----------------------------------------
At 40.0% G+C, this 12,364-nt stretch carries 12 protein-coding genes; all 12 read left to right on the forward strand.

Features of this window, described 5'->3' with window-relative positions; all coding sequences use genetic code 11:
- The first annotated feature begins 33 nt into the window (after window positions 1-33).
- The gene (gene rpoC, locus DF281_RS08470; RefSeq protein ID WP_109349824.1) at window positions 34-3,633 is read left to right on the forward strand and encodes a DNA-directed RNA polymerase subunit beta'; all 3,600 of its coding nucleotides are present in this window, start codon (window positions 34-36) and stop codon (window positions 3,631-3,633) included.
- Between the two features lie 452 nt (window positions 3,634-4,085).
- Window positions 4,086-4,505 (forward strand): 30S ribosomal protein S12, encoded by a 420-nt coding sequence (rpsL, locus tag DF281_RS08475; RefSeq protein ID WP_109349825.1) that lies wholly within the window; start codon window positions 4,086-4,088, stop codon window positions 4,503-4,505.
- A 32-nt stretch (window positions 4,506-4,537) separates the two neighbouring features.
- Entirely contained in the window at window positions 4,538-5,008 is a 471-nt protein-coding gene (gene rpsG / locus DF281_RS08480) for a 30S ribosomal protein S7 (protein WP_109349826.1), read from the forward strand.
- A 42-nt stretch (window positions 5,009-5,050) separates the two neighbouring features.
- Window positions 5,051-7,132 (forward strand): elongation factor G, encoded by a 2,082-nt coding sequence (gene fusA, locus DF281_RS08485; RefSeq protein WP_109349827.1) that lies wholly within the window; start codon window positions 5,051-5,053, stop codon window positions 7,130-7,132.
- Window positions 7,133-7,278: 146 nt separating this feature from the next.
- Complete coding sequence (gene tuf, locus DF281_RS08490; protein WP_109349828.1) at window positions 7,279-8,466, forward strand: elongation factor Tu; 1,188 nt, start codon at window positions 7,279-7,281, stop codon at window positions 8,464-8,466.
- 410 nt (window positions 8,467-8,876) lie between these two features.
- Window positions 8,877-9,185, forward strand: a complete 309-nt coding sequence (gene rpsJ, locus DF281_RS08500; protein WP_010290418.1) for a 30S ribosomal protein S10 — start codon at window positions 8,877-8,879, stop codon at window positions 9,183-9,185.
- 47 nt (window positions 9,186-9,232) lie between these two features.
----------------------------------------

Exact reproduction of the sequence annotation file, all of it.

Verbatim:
At 40.0% G+C, this 12,364-nt stretch carries 12 protein-coding genes; all 12 read left to right on the forward strand.

Features of this window, described 5'->3' with window-relative positions; all coding sequences use genetic code 11:
- The first annotated feature begins 33 nt into the window (after window positions 1-33).
- The gene (gene rpoC, locus DF281_RS08470; RefSeq protein ID WP_109349824.1) at window positions 34-3,633 is read left to right on the forward strand and encodes a DNA-directed RNA polymerase subunit beta'; all 3,600 of its coding nucleotides are present in this window, start codon (window positions 34-36) and stop codon (window positions 3,631-3,633) included.
- Between the two features lie 452 nt (window positions 3,634-4,085).
- Window positions 4,086-4,505 (forward strand): 30S ribosomal protein S12, encoded by a 420-nt coding sequence (rpsL, locus tag DF281_RS08475; RefSeq protein ID WP_109349825.1) that lies wholly within the window; start codon window positions 4,086-4,088, stop codon window positions 4,503-4,505.
- A 32-nt stretch (window positions 4,506-4,537) separates the two neighbouring features.
- Entirely contained in the window at window positions 4,538-5,008 is a 471-nt protein-coding gene (gene rpsG / locus DF281_RS08480) for a 30S ribosomal protein S7 (protein WP_109349826.1), read from the forward strand.
- A 42-nt stretch (window positions 5,009-5,050) separates the two neighbouring features.
- Window positions 5,051-7,132 (forward strand): elongation factor G, encoded by a 2,082-nt coding sequence (gene fusA, locus DF281_RS08485; RefSeq protein WP_109349827.1) that lies wholly within the window; start codon window positions 5,051-5,053, stop codon window positions 7,130-7,132.
- Window positions 7,133-7,278: 146 nt separating this feature from the next.
- Complete coding sequence (gene tuf, locus DF281_RS08490; protein WP_109349828.1) at window positions 7,279-8,466, forward strand: elongation factor Tu; 1,188 nt, start codon at window positions 7,279-7,281, stop codon at window positions 8,464-8,466.
- 410 nt (window positions 8,467-8,876) lie between these two features.
- Window positions 8,877-9,185, forward strand: a complete 309-nt coding sequence (gene rpsJ, locus DF281_RS08500; protein WP_010290418.1) for a 30S ribosomal protein S10 — start codon at window positions 8,877-8,879, stop codon at window positions 9,183-9,185.
- 47 nt (window positions 9,186-9,232) lie between these two features.